Jessica Hodgson, a graduate student at the University of Leicester, was poring over a medieval manuscript in the Bodleian Libraries‘ collection at the University of Oxford when she spotted a faint etched inscription on one of the pages. It seemed to spell out the name “Eadburg,” but the etching was too faint for full confirmation. So Hodgson turned to John Barrett, technical leader for a recent project at the Bodleian called ARCHiOx (Analyzing and Recording Cultural Heritage in Oxford), for help.
Thanks to the project’s prototype photometric stereo recording and 3D scanning systems, Barrett confirmed Hodgson’s discovery. The analysis also revealed multiple other etchings of the name “Eadburg” (in both full and abbreviated forms), along with several etched doodles in the margins. Who was Eadburg? Hodgson believes she was a highly educated woman of high status—possibly a female scribe or an abbess—who lived sometime in the early medieval period (between 700 and 750 CE). This latest discovery bolsters a 1935 discovery of the letters “EADB” and “+E+” in the lower margin of another page in the same manuscript, both believed to be abbreviated forms of “Eadburh/Eadburg.”
The ARCHiOx Project
The ARCHiOx Project is a partnership between the Bodleian Libraries and the Factum Foundation, set up by Adam Lowe, an artist who trained at Oxford in the 1990s. In 2001, Lowe moved to Madrid to set up what he described to Ars as “a multidisciplinary workshop that’s really a playground for artists, where we build bridges between new technologies and traditional skills.” By 2009, there was so much interest from various historical projects regarding the group’s technologies that Lowe established the Factum Foundation for digital technology and preservation. Today it serves as a research hub for high-resolution, three-dimensional recording of the surfaces of objects housed in museums and institutions around the world—including tombs, paintings, and books and manuscripts like those housed at the Bodleian.
Various kinds of non-destructive X-ray imaging are frequently used by archaeologists and conservationists, among other applications. That includes multi-spectral imaging, which takes visible images in blue, green, and red and combines them with an infrared image and an X-ray image of an object. This can reveal minute hints of pigment, as well as hidden drawings or writings underneath various layers of paint or ink.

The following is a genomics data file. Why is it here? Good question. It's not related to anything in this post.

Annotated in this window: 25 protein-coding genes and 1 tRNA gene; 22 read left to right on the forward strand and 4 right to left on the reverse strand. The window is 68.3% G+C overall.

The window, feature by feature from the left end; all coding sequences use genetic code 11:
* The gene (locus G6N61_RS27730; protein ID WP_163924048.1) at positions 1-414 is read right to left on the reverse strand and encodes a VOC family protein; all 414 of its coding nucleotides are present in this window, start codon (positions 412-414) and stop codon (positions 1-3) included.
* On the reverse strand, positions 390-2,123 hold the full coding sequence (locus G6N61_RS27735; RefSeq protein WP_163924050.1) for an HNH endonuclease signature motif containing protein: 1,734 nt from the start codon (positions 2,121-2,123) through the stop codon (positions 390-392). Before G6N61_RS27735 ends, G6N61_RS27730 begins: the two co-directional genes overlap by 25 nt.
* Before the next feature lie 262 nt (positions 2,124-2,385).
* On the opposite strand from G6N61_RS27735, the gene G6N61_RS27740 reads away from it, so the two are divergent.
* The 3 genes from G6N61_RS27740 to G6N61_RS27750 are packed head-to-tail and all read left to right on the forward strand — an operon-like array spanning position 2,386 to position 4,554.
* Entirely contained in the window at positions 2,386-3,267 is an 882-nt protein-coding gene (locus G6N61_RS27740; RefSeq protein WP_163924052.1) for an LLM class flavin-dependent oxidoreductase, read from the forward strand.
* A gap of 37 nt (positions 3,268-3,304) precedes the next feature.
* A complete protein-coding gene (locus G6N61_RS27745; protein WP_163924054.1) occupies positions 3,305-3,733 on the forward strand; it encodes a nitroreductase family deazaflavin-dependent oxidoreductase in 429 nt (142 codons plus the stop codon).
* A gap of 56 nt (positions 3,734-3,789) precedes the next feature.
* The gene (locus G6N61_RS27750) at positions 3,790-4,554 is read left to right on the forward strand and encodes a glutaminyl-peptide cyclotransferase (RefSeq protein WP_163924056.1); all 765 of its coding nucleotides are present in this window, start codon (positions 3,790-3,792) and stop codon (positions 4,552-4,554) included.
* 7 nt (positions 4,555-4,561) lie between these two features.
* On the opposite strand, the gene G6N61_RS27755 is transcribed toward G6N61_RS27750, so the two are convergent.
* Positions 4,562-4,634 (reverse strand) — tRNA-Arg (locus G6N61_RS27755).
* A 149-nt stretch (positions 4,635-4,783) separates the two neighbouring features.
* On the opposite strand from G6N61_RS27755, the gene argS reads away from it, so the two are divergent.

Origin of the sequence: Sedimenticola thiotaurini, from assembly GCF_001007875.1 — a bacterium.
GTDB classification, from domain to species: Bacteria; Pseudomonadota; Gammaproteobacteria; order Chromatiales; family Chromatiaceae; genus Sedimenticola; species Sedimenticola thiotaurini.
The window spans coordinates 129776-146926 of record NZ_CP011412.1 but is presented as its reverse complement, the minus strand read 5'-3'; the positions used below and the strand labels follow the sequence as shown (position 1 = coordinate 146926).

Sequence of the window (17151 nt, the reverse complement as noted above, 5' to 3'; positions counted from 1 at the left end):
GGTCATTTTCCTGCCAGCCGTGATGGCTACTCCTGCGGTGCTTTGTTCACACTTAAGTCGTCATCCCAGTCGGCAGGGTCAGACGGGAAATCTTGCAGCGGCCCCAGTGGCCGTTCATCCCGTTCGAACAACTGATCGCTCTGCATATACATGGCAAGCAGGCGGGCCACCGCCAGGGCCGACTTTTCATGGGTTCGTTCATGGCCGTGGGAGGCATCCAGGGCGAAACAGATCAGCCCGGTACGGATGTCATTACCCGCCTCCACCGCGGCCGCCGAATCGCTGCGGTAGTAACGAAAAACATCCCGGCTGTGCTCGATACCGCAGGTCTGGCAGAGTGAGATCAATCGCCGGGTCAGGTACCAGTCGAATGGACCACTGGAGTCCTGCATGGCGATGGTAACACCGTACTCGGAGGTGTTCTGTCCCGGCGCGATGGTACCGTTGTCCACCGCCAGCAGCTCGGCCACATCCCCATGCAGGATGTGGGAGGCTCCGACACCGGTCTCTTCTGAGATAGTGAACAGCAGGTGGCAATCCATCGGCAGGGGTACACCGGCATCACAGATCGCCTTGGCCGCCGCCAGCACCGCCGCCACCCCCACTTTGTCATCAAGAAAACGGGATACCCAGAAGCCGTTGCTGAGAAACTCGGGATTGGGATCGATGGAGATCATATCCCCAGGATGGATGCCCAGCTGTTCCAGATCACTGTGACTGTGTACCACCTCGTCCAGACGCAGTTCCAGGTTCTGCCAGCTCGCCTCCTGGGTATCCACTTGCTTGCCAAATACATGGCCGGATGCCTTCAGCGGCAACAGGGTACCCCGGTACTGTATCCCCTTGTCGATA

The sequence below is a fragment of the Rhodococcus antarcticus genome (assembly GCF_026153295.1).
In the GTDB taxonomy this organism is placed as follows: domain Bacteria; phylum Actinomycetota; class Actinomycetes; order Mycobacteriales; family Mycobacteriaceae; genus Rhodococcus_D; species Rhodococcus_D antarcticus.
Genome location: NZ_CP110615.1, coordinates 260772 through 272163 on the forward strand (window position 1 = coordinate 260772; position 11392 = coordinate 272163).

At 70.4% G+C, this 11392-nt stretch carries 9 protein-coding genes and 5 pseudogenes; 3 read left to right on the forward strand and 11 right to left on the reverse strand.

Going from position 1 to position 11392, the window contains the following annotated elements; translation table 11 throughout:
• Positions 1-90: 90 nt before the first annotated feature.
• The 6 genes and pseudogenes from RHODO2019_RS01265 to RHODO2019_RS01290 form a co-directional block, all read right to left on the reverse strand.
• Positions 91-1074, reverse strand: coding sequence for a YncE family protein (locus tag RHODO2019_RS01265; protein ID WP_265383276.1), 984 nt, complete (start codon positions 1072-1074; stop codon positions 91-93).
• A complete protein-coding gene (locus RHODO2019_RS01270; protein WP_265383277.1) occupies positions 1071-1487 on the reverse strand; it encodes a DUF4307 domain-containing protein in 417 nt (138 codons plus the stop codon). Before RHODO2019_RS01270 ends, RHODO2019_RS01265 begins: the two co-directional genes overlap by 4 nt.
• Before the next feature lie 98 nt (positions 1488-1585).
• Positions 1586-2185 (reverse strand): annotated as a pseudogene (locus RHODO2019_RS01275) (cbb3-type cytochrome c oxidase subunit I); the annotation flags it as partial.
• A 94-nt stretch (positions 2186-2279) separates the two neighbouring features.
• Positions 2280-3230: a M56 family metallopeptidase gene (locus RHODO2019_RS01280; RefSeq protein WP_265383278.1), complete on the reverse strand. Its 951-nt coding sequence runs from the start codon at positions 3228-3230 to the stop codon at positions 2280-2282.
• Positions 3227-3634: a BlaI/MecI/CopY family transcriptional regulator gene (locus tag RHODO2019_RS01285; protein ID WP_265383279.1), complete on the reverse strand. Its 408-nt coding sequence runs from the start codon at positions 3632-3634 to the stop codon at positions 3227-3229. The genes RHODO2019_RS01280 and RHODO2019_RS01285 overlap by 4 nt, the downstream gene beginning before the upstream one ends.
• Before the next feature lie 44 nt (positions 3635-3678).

For instance, researchers have previously used the technique to reveal hidden text on four Dead Sea Scroll fragments previously believed to be blank. Swiss scientists used multispectral imaging to reconstruct photographic plates created by French physicist Gabriel Lippmann, who pioneered color photography and snagged the 1908 Nobel Prize in Physics for his efforts. And last year, scientists used the method to discover the first known Greek remnants of the astronomer Hipparchus’ lost star catalog, hidden beneath Christian texts on medieval parchment.
New imaging techniques
Lowe knew of these methods, but he was surprised to learn that nobody was working on recording the surface of objects. “Traditionally, the digitization of books has [focused on] the extraction of the text, which can then be accessed online,” said Lowe. While he emphasizes that this is a very important activity, he thinks it has been done at the expense of the kind of work Barrett is doing at the Bodleian, looking at what he calls the “materiality” of those manuscripts: their surface qualities, bookbinding, typography, and the like. So the Factum Foundation started working first with 3D scanning systems and then developed its own photometric stereo scanner, dubbed Selene, which the Bodleian is using for the first time.
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